Local Man Stumped by Child's Grammar Question
November 21, 2016 4:05 PM   Subscribe

DOT, Jr.: "Is the 'y' in 'say' considered silent or a vowel? Or is it like part of a combination sound with the 'a'?" My guess is it counts as a dipthong with the "A" in some way, but honestly I do not know.
posted by DirtyOldTown to Writing & Language (14 answers total) 3 users marked this as a favorite
 
I think it's because "ay" can be a digraph in English (two vowels that make one sound together).
posted by christinetheslp at 4:11 PM on November 21, 2016


It's not a diphthong because the two letters are not pronounced separately.

The y is essential because it changes the pronunciation from "sa" to "say" as intended.

As christine said, ay is a digraph.
posted by JimN2TAW at 4:16 PM on November 21, 2016


Possibly relevant
posted by bunderful at 4:25 PM on November 21, 2016


It's considered a diphthong in "Standard American", but presumably it sounds more or less like one depending on your specific accent: IPA phoneme /eɪ/
posted by the agents of KAOS at 4:30 PM on November 21, 2016 [1 favorite]


OK, the phonetic transcription of say in a generic-ish American accent is /seɪ/.

That's an /s/ as in say, and then the sound of an e asin "bed" or "met"; other people describe this vowel as one that doesn't appear independently in words in English but only in diphthongs like this. The y represents the sound of an i in "hit" or "sit." I know it's really hard to hear as a layperson—when I was studying this stuff it was really hard for me to hear that /ɪ/ the way my teachers said we were supposed to. I had to take their word for it for awhile. The "ay" together is a diphthong, two vowel sounds that connect to each other, so you start with one and transition to the other one. In this case, the y is representing a vowel sound.

People who are saying this is a digraph, a single phoneme represented by two letters, are also not wrong. I have seen ay described as one of the "common diphthongs" in English. If you google, you will find it on lists of common digraphs and lists of common diphthongs. I couldn't resists doing this, and it looks like linguists are more likely to call it a diphthong and reading teachers are more likely to call it a digraph or "the long A sound." There may also be dialect differences in how it's pronounced.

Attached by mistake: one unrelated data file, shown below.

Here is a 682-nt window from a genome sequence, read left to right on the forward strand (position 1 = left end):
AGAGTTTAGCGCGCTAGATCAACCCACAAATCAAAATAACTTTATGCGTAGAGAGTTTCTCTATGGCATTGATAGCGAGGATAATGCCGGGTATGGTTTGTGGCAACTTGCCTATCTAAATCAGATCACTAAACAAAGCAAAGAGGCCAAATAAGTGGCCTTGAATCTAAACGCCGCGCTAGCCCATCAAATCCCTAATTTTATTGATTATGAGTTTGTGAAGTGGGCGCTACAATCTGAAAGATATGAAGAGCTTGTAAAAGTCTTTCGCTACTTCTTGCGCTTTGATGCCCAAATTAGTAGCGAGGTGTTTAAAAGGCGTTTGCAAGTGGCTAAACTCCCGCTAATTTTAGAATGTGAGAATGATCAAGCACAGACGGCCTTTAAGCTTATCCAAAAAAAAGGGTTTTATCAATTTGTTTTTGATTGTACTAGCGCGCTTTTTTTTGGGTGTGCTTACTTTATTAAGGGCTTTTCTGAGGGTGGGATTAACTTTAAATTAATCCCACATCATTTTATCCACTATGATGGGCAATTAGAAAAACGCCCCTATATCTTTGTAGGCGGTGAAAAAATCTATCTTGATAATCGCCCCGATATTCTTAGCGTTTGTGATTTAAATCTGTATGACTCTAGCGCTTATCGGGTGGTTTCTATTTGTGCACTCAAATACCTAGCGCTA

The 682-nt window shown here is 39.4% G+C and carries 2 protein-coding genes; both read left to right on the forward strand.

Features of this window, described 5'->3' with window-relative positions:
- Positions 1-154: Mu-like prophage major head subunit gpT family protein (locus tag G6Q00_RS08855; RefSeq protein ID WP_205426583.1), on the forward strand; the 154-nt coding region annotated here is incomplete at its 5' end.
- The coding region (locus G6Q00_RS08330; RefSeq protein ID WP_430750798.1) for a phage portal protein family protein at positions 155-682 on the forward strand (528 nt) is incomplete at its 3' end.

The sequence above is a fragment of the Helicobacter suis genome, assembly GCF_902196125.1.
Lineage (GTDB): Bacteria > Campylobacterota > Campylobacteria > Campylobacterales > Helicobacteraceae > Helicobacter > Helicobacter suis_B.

posted by Orlop at 4:31 PM on November 21, 2016 [1 favorite]


It's not a diphthong because the two letters are not pronounced separately.

The vowel in "say" is absolutely pronounced as a diphthong in most dialects of english. It starts with an "eh" sound and ends in an "ee" sound. A lot of times this is spelled with just one vowel, or with an extra "silent" vowel later. This is true of a few of our "long" vowels. The English names of the letters A, I, and O are pronounced, in international phonetic alphabet, as the diphthongs ei, ai, and ou.

We do often use the letter "y" like an "ee" sound (international phonetic alphabet: i). So I'd say in this case, the y is actually pronounced. In that case the "a" represents a vowel sound that most dialects of English only ever have present in diphthongs.

Sometimes this diphthong is represented by just one letter ("fated") sometimes two ("paid") and sometimes one and then a "silent" letter later ("ate"). And sometimes it's just ridiculous ("eight"). Or sometimes it's a different letter ("hey!"). The phonetics are pretty clear and have pretty good rules, but the spelling is a mess, and it's hard to really find any strict rules for it.
posted by aubilenon at 4:48 PM on November 21, 2016 [2 favorites]


It has to be a digraph, because otherwise the word would be "sa" and we would probably pronounce it closer to "saw" or "ya" than "say". You typically need some kind of digraph marker for words ending in a long A sound. I can't think of a single instance where a word ending in just "a" rhymes with "play" rather than "America".